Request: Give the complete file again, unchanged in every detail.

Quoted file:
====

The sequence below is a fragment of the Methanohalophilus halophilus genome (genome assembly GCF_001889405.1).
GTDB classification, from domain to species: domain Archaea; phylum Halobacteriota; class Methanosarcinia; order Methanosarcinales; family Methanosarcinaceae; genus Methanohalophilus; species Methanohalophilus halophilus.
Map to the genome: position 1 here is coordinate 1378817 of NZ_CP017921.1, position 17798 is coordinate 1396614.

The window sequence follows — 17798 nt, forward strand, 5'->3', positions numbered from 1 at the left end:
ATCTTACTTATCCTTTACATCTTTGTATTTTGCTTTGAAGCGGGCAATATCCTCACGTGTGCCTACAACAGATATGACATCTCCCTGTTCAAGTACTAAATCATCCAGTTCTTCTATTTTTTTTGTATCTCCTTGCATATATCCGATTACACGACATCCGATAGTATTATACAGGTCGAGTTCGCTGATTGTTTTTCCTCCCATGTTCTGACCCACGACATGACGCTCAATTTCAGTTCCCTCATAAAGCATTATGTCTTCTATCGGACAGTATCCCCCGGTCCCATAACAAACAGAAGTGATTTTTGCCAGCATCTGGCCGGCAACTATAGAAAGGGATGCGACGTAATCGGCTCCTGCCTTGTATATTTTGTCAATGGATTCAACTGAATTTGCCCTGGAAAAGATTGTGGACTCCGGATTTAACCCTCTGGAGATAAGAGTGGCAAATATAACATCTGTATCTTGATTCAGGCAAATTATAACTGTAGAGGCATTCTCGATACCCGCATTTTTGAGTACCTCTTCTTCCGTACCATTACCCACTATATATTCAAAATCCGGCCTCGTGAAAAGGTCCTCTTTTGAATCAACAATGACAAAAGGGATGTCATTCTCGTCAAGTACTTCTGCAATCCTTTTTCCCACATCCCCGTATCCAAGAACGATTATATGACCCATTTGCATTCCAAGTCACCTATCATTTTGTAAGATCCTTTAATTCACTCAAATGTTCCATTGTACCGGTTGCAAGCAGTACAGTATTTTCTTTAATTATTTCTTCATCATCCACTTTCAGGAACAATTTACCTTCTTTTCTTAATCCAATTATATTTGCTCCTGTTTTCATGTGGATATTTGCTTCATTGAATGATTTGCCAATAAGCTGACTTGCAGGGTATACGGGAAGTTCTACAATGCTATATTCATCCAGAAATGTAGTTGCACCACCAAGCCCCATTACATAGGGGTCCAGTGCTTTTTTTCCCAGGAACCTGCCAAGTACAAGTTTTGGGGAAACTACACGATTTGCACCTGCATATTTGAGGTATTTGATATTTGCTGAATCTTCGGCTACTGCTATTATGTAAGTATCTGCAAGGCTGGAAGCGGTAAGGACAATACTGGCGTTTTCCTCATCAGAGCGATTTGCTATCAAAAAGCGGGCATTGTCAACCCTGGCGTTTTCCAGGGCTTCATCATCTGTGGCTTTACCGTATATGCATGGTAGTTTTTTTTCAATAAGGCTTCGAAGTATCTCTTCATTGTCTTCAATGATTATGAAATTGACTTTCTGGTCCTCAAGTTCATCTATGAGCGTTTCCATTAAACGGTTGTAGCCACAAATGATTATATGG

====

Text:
The sequence below is a fragment of the Methanohalophilus halophilus genome (genome assembly GCF_001889405.1).
GTDB classification, from domain to species: domain Archaea; phylum Halobacteriota; class Methanosarcinia; order Methanosarcinales; family Methanosarcinaceae; genus Methanohalophilus; species Methanohalophilus halophilus.
Map to the genome: position 1 here is coordinate 1378817 of NZ_CP017921.1, position 17798 is coordinate 1396614.

The window sequence follows — 17798 nt, forward strand, 5'->3', positions numbered from 1 at the left end:
ATCTTACTTATCCTTTACATCTTTGTATTTTGCTTTGAAGCGGGCAATATCCTCACGTGTGCCTACAACAGATATGACATCTCCCTGTTCAAGTACTAAATCATCCAGTTCTTCTATTTTTTTTGTATCTCCTTGCATATATCCGATTACACGACATCCGATAGTATTATACAGGTCGAGTTCGCTGATTGTTTTTCCTCCCATGTTCTGACCCACGACATGACGCTCAATTTCAGTTCCCTCATAAAGCATTATGTCTTCTATCGGACAGTATCCCCCGGTCCCATAACAAACAGAAGTGATTTTTGCCAGCATCTGGCCGGCAACTATAGAAAGGGATGCGACGTAATCGGCTCCTGCCTTGTATATTTTGTCAATGGATTCAACTGAATTTGCCCTGGAAAAGATTGTGGACTCCGGATTTAACCCTCTGGAGATAAGAGTGGCAAATATAACATCTGTATCTTGATTCAGGCAAATTATAACTGTAGAGGCATTCTCGATACCCGCATTTTTGAGTACCTCTTCTTCCGTACCATTACCCACTATATATTCAAAATCCGGCCTCGTGAAAAGGTCCTCTTTTGAATCAACAATGACAAAAGGGATGTCATTCTCGTCAAGTACTTCTGCAATCCTTTTTCCCACATCCCCGTATCCAAGAACGATTATATGACCCATTTGCATTCCAAGTCACCTATCATTTTGTAAGATCCTTTAATTCACTCAAATGTTCCATTGTACCGGTTGCAAGCAGTACAGTATTTTCTTTAATTATTTCTTCATCATCCACTTTCAGGAACAATTTACCTTCTTTTCTTAATCCAATTATATTTGCTCCTGTTTTCATGTGGATATTTGCTTCATTGAATGATTTGCCAATAAGCTGACTTGCAGGGTATACGGGAAGTTCTACAATGCTATATTCATCCAGAAATGTAGTTGCACCACCAAGCCCCATTACATAGGGGTCCAGTGCTTTTTTTCCCAGGAACCTGCCAAGTACAAGTTTTGGGGAAACTACACGATTTGCACCTGCATATTTGAGGTATTTGATATTTGCTGAATCTTCGGCTACTGCTATTATGTAAGTATCTGCAAGGCTGGAAGCGGTAAGGACAATACTGGCGTTTTCCTCATCAGAGCGATTTGCTATCAAAAAGCGGGCATTGTCAACCCTGGCGTTTTCCAGGGCTTCATCATCTGTGGCTTTACCGTATATGCATGGTAGTTTTTTTTCAATAAGGCTTCGAAGTATCTCTTCATTGTCTTCAATGATTATGAAATTGACTTTCTGGTCCTCAAGTTCATCTATGAGCGTTTCCATTAAACGGTTGTAGCCACAAATGATTATATGG